Sing a song without a voice
Today, I have no voice. I have laryngitis from a respiratory bug and sinus infection. My thoughts travel back to a recent time of respite I had.
At the Englehart Nursing Home in northern Ontario I see a woman who uses a communication device to speak the thoughts she cannot say. Staff take time to talk with her, to give her that vital interaction she needs not to feel disabled, but rather loved, valued, and a part of a caring community. This woman is singing a song from her heart without a voice.
My laryngitis is temporary. I will speak again. I will sing again. But this woman will never speak. She will never enjoy the blessing that comes from being able to speak without a communication device. I commend her. She presses on. She is still fighting. She is being a light in all the sadness and darkness in the lives of those around her.
Will I have times of sadness because I can’t sing? Yes. It lifts my spirits. Singing is one of the ways I talk with my Lord and He talks back to me in my heart. I get inspiration from singing to write song lyrics the Lord puts upon my heart to share.
There is a young man who wrote many songs that we sing without a voice. We read them in the Bible.They are the songs of the Psalmist, the hymn writer, David. I wonder if David was alive today what those songs would sound like, if he was to sing them to us. They speak of a journey of a man’s search to know God and serve Him. They are songs of love for his Lord. David tells us in his many psalms a story of how he stumbles so many times, but he gets up and learns as he follows God and grows closer to Him.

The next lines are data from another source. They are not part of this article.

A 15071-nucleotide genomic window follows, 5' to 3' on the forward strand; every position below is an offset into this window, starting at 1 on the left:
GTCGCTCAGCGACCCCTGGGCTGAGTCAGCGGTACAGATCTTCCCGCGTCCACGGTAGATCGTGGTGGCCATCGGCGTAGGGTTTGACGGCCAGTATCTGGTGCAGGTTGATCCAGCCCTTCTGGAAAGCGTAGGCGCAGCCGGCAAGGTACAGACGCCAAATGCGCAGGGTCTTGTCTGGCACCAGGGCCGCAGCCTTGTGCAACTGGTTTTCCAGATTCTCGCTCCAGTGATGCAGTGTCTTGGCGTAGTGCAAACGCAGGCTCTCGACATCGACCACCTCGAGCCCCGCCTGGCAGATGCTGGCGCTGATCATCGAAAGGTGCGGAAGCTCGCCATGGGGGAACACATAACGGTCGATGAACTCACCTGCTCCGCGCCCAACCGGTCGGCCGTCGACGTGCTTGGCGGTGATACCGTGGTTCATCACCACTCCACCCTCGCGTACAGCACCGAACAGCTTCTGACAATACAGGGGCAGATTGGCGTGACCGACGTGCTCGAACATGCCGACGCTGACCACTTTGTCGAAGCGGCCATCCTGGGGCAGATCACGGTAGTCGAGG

David has been called the man after God’s own heart because there is a longing deep inside his soul to know God in his heart, not just his mind. Even as he commits adultery with Bathsheba and then gets Bathsheba’s husband, the soldier, Uriah, drunk so he will be sent out to die in battle and have the beautiful Bathsheba all to himself, he never stops loving his Lord. He expresses that love in the many psalms that sing to us and reach us right at the point of our deepest need, such as Psalm 51.
David cries out for a heart that is cleansed and made pure. Many of us sing that song without a voice as we feel David’s journey with sin speak to us in our own struggles with it. The great news is that through Christ’s death on the cross our Lord sings His song of what it means to believe and know Him. It is God’s song of salvation.
I thank God for showing me that woman who needs a communication device to speak her every waking moment. She sings her song of love without a voice. No matter how much terror David was in fleeing King Saul, he could still talk. He could write down everything on his heart.
This woman’s life teaches me how I can sing a song without a voice. It is the song of life that we all sing through a smile, a hug or that pat on the shoulder we give others for a job well done. They are songs we sing from our hearts without words. They are beautiful psalms that express our feelings for our family, friends and colleagues.
May you be blessed as you see a beautiful woman of God perform Create in me a clean heart in American Sign Language (ASL). She reminds all of us that the deaf can sing their own song without a voice.
Lord, help us all to sing our own song of love today and every day, even if it is without a voice.
Posted on July 31, 2014, in Rethinking and tagged adultery, American Sign Language, ASL, Bathsheba, communication device, Community, David, deaf, disabled, Heart, hymn, laryngitis, loving others, mind's seat, northern Ontario, nursing home, Psalm 51, Psalmist, salvation, sin, sing, song, speak. Bookmark the permalink. Leave a comment.